Our immigration system has helped shape Canada into the country it is today – one that is prosperous, diverse, and welcoming to those in need. Newcomers enrich and better our communities, and they work every day to create jobs, care for our loved ones, and support local businesses. Throughout the pandemic, they have been on the front lines, working in key sectors like health care, transportation, and manufacturing. Without them, Canada would not have been able to overcome challenges in critical industries and sectors of the economy over the past 2 years. Now, more than ever, immigrants are a key part of our country’s continued success.
Today, the Honourable Sean Fraser, Minister of Immigration, Refugees and Citizenship, tabled the 2022‒2024 Immigration Levels Plan, which charts an ambitious but responsible path for immigration that will help the Canadian economy recover and will fuel post-pandemic growth, all while strengthening communities and industries across the country that rely on immigration.
The pandemic has highlighted the contributions of newcomers to the well-being of our communities and across all sectors of the economy. Last year, Canada welcomed more than 405,000 new permanent residents—the most immigrants in a single year in our history. Despite having regained many of the jobs lost during the pandemic, there are still hundreds of thousands of positions in all sectors waiting to be filled. Immigration already accounts for almost 100% of labour force growth, and with 5 million Canadians set to retire by the end of this decade, the worker to retiree ratio will drop down to only 3:1. This is a clear sign that we have a strong economic need for increased immigration.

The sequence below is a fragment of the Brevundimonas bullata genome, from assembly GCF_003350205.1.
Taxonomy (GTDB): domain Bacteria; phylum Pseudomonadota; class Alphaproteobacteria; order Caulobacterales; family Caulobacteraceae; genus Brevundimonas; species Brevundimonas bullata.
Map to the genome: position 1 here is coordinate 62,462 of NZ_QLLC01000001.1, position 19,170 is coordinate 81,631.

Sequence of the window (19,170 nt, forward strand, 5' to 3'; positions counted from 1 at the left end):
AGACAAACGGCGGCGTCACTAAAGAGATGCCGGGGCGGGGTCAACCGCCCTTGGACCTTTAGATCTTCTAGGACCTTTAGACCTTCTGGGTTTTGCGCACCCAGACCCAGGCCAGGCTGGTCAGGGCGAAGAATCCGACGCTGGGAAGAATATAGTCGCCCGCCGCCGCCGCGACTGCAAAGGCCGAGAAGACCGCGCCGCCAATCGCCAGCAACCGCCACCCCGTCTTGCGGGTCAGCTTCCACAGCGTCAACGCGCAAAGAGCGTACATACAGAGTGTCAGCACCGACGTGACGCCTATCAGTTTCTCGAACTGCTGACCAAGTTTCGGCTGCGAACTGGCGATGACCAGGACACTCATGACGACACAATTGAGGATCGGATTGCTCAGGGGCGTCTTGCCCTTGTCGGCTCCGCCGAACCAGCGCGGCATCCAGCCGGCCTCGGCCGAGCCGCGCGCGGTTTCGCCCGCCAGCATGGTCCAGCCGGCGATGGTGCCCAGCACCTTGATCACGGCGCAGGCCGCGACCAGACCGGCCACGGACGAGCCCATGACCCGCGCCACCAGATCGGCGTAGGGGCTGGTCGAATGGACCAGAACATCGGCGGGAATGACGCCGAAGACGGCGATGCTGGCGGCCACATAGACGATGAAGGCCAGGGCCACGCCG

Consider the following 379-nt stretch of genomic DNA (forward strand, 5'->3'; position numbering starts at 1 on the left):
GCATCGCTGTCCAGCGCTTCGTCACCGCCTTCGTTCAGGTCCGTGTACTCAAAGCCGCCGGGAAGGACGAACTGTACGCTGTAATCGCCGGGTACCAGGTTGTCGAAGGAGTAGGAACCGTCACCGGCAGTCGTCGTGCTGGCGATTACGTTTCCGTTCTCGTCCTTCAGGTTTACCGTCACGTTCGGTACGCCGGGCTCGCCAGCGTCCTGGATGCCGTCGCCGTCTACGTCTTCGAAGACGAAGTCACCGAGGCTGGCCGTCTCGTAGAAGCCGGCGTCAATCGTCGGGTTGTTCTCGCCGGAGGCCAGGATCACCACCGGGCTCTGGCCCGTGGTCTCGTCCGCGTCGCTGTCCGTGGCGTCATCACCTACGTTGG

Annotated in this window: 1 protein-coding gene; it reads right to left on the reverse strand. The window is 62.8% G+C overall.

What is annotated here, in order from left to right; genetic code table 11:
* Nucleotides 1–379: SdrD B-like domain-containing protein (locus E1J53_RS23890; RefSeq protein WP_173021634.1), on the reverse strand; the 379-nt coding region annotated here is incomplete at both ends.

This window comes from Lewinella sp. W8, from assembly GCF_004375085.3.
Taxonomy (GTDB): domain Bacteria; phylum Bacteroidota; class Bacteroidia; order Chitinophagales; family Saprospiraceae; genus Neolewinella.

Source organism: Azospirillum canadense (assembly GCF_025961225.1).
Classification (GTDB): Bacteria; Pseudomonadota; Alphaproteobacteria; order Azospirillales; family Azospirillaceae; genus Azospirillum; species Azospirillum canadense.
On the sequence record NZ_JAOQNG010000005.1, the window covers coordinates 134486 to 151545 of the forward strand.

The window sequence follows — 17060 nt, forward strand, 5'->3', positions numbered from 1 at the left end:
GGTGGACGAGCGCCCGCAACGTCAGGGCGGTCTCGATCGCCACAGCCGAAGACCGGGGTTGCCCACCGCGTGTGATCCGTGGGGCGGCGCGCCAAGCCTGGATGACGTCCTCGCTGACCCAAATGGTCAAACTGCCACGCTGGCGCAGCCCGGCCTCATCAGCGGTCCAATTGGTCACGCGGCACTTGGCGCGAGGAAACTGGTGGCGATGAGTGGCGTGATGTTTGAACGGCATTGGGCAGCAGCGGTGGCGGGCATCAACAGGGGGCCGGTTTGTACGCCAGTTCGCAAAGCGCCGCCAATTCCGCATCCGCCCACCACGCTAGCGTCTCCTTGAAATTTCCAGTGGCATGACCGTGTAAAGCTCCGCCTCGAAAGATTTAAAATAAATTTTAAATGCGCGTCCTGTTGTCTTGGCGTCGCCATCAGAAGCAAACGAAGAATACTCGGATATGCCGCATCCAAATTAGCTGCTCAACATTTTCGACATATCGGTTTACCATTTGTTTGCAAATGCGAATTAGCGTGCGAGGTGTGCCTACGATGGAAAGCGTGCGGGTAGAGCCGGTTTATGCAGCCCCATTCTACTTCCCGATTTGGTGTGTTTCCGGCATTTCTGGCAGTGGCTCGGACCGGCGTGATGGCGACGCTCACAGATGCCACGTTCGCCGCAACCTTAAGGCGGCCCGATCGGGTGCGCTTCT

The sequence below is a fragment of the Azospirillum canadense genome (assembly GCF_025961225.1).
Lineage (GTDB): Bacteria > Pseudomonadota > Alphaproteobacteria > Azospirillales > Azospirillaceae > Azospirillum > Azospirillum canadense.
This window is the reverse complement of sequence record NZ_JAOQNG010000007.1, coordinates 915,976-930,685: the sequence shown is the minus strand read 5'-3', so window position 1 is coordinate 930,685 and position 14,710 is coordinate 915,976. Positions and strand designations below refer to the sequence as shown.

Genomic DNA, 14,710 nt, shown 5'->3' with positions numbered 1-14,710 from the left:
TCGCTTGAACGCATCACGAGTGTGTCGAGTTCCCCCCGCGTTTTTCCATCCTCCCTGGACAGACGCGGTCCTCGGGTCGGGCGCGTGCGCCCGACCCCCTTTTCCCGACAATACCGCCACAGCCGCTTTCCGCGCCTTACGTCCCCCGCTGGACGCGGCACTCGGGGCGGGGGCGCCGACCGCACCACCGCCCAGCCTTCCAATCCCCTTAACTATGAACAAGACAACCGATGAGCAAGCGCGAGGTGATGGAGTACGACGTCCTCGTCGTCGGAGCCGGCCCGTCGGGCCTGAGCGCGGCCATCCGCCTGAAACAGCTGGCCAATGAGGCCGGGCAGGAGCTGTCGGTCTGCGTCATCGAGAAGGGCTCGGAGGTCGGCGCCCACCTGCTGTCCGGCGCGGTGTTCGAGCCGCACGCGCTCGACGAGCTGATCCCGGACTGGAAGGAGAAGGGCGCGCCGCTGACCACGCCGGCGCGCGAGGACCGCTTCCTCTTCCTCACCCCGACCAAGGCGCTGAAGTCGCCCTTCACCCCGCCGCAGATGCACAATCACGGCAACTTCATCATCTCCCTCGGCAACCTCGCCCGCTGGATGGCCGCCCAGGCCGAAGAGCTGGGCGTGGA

To ensure Canada has the workers it needs to fill critical labour market gaps and support a strong economy into the future, the 2022–2024 Immigration Levels Plan aims to continue welcoming immigrants at a rate of about 1% of Canada’s population, including 431,645 permanent residents in 2022, 447,055 in 2023, and 451,000 in 2024. This plan builds on the previous levels plan, with an increased focus on supporting our economic resurgence and post-pandemic growth.
This plan will help increase the attraction and retention of newcomers in regions with acute economic, labour and demographic challenges. It will also increase Francophone immigration outside Quebec, while supporting the successful integration of French-speaking newcomers and strengthening Francophone communities across the country. As part of our Francophone Immigration Strategy, we’re working to reach a target of 4.4% of French-speaking immigrants outside Quebec by 2023.
Highlights of the plan include:
- overall admissions amounting to 1.14% of the Canadian population by 2024.
- a long-term focus on economic growth, with nearly 60% of admissions in the Economic Class.
- help for vulnerable populations, like the special measures for granting permanent residence to refugee claimants working in health care during the pandemic.
- support for global crises by providing a safe haven through humanitarian immigration to those facing persecution.
- talent retention of those already in Canada by granting permanent status to temporary residents accepted through the time limited pathways for essential workers launched in spring 2021.
This plan also recognizes the importance of family reunification and helps maintain the 12 month processing standard for spouses and children.
Canada remains firm in its global humanitarian commitments, including the plan to resettle at least 40,000 Afghan nationals over the next 2 years. To date, more than 7,550 Afghan refugees now call Canada home as a result of these efforts. By working with partners in the region, we are using all avenues available to secure safe passage for those in Afghanistan.
The 2022–2024 Immigration Levels Plan will help cement Canada’s place among the world’s top destinations for talent, creating a strong foundation for post-pandemic economic growth while reuniting family members with their loved ones and fulfilling Canada’s humanitarian commitments.
Source: IRCC website